Mar 20, 2012 Mysterytribune rated it really liked it  ·  review of another edition
For those of you who are looking for new sensational authors from Scandinavia: Leif Persson is a Swedish criminologist and novelist who was a professor in criminology at the Swedish National Police Board from 1992 to 2008. He is known for his crime fiction novels and for his regular appearances as an expert commentator on notable crime cases in television and newspapers in his native country of Sweden. Between Summer's Longing and Winter's End is one of his relatively recent works translated int ...more
Jim Coughenour
It was a rainy weekend in San Francisco, so I finally finished Persson's long, much-heralded ("one of the best Swedish novels of all time") crime novel – more out of a sense of duty rather than curiosity. Last month I'd tossed aside Paul Murray's Skippy Dies because virtually nothing had happened after 300 pages. So I persevered.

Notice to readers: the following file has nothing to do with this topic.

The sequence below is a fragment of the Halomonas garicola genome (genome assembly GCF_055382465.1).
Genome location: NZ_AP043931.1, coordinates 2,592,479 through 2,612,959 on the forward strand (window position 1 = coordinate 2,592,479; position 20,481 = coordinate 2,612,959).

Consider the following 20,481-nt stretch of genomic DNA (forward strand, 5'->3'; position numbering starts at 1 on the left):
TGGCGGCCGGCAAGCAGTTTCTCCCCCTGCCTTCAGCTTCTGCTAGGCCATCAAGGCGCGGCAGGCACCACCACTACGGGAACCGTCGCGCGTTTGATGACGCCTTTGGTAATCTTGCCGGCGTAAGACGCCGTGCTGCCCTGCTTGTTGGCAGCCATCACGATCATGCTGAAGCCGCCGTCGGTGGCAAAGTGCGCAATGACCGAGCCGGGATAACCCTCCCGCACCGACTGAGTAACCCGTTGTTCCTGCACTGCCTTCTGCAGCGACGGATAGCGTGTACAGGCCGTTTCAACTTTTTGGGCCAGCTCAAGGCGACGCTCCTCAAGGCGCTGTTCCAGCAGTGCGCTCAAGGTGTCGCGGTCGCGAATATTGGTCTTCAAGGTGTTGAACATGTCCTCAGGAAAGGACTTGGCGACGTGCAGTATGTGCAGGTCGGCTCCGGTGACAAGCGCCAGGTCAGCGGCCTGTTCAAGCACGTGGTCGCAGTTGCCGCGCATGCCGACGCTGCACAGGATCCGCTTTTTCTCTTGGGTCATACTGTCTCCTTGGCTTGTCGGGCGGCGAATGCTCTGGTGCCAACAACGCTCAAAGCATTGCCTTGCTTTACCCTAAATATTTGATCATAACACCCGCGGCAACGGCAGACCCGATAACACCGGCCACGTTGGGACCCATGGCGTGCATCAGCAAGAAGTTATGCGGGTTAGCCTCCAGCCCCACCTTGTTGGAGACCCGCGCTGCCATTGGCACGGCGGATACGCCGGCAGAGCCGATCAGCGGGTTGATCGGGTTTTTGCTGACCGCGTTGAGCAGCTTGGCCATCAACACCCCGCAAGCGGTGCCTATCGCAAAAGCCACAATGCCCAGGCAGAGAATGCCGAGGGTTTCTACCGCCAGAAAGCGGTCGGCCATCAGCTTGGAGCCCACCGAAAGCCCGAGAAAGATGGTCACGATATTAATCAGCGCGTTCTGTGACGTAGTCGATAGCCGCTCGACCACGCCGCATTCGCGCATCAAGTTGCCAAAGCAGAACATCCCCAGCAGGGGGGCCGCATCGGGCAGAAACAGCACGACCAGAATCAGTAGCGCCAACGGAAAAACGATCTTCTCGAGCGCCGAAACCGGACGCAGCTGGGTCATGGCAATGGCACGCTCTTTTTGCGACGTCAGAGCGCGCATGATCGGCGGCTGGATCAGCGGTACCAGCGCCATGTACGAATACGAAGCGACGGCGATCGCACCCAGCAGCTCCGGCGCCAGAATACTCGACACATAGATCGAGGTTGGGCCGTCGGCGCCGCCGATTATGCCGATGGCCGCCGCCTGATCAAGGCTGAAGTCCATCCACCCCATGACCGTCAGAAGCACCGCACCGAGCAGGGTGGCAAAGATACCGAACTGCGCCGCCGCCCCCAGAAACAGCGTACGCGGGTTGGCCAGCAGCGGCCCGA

The opening is as dark & droll as any fan of Scandinavian mysteries could hope – a doggie out for its walk is bludgeoned by a shoe tumbling after a body tumbling out
Feb 10, 2012 Bettie☯ rated it did not like it  ·  review of another edition
Recommended to Bettie☯ by: dån-eddie

To the Bear and Mikael

The best informant is the one who hasn't understood
the significance of what he has told.

The Professor


Stockholm in November

It was Charlie, age thirteen, who saved the life of Vindel, age fifty-five. At least that's how Vindel described it at the preliminary police hearing.

"If Charlie hadn't looked up and pulled me to the side, that damn thing would've hit me in the skull and I wouldn't be sitting here now."

Nope, can't do it, ju
Χρήστος Καψάλης